RSPC is one of the four main attributes of primary care and refers to a specific medical professional, clinic, or health centre where individuals seek consistent healthcare services. It can be a strong predictor of care (access, quality, and satisfaction) [16,17,18]. Primary care providers offer comprehensive care, addressing physical, mental, and emotional well-being and coordinate referrals to specialists, diagnostic tests, and other healthcare services, ensuring seamless and integrated care for patients. Having RSPC facilitates continuity in healthcare, enabling better management of chronic conditions, and fosters personalised care, leading to improved health outcomes [15, 19]. Offering improved and orderly access to healthcare, as well as planning regular visits, can be extremely valuable for providing better clinical care to these patients [20]. It also enables the rationalisation of the referral process (both qualitative and quantitative) in that secondary care/specialists are only used when they are likely to have a greater impact on patient well-being [2, 21, 22]. Regardless of these benefits, the influence of RSPC on the care of people with multimorbidity remains poorly studied.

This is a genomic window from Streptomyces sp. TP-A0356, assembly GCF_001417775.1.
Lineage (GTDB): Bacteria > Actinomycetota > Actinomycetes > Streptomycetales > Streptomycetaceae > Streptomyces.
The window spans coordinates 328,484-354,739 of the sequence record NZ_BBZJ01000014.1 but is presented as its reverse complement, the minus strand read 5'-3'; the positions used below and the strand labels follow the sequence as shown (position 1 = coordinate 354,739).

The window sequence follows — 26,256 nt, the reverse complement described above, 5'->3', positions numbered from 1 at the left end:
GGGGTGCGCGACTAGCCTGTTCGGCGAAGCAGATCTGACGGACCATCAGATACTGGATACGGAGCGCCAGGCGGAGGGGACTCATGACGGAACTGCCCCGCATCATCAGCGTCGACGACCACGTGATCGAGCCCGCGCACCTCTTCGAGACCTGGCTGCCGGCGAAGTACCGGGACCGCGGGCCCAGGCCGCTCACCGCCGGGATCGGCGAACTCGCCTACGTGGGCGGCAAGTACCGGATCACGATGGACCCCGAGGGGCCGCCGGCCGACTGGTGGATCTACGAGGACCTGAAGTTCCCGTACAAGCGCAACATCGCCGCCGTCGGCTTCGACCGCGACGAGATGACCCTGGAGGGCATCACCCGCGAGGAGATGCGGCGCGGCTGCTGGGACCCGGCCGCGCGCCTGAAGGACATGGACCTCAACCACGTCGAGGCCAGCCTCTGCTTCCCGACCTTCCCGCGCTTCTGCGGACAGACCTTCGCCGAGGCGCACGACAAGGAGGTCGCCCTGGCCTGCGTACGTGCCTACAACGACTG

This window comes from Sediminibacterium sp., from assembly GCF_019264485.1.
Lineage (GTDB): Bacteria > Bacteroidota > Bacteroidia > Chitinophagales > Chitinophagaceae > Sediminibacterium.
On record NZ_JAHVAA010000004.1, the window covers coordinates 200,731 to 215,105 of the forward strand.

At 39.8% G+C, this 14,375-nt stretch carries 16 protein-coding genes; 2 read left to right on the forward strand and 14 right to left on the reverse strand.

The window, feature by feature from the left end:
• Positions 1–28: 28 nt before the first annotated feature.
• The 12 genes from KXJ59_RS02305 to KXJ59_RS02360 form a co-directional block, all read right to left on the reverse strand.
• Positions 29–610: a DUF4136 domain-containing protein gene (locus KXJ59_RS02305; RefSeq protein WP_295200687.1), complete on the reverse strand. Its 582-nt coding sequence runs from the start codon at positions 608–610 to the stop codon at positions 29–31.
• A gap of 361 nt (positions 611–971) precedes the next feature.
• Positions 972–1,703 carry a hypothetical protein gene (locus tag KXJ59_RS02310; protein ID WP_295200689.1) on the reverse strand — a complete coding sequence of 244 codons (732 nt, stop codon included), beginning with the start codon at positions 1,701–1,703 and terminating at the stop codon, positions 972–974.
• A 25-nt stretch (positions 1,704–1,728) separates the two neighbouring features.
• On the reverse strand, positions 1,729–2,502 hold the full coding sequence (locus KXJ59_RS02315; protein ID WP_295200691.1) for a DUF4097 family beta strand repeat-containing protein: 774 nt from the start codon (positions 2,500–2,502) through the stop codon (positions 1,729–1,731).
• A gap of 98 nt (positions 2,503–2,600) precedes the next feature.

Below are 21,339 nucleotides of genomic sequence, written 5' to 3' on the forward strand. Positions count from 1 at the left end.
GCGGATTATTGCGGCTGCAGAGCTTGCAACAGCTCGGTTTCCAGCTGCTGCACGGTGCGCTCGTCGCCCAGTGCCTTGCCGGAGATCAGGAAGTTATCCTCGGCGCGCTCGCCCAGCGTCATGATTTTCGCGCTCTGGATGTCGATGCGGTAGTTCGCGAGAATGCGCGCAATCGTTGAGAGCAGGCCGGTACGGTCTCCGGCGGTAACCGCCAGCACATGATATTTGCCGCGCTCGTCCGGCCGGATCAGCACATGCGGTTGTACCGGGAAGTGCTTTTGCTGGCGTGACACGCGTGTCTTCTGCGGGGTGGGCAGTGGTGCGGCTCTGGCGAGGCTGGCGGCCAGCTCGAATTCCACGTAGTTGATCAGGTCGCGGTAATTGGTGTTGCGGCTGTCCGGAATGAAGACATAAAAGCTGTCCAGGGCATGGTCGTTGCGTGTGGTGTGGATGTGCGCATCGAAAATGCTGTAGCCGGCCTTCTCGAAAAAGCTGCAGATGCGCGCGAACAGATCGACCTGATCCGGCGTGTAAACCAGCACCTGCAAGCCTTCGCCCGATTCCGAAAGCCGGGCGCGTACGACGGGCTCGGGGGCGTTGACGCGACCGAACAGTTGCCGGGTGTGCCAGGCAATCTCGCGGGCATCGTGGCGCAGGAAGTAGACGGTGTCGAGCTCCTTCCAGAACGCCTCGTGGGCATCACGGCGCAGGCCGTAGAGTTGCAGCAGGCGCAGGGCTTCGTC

In this context, Brazil is a middle-income country with an accelerated ageing population (increases by 57% in just 12 years the number of over-65 s) [23], low socioeconomic status, and an increasing prevalence of chronic diseases. The Brazilian healthcare system is composed of a universal state-funded health service (Sistema Único de Saúde; SUS) and privately funded (out-of-pocket) healthcare [24]. The SUS was based on the expansion of primary health care teams and the development of health care networks, especially care for chronic diseases, emergency, mental health, and maternal and child health. The SUS also funded hospital specialty services through complex treatments. Some studies have already shown positive effects of this reformulation of healthcare on negative health outcomes, especially through primary health care [25] however the care for elderly people in Brazil is a challenge [23]. Nevertheless, it is estimated that up to 30.6% of the Brazilian population has private health coverage [26].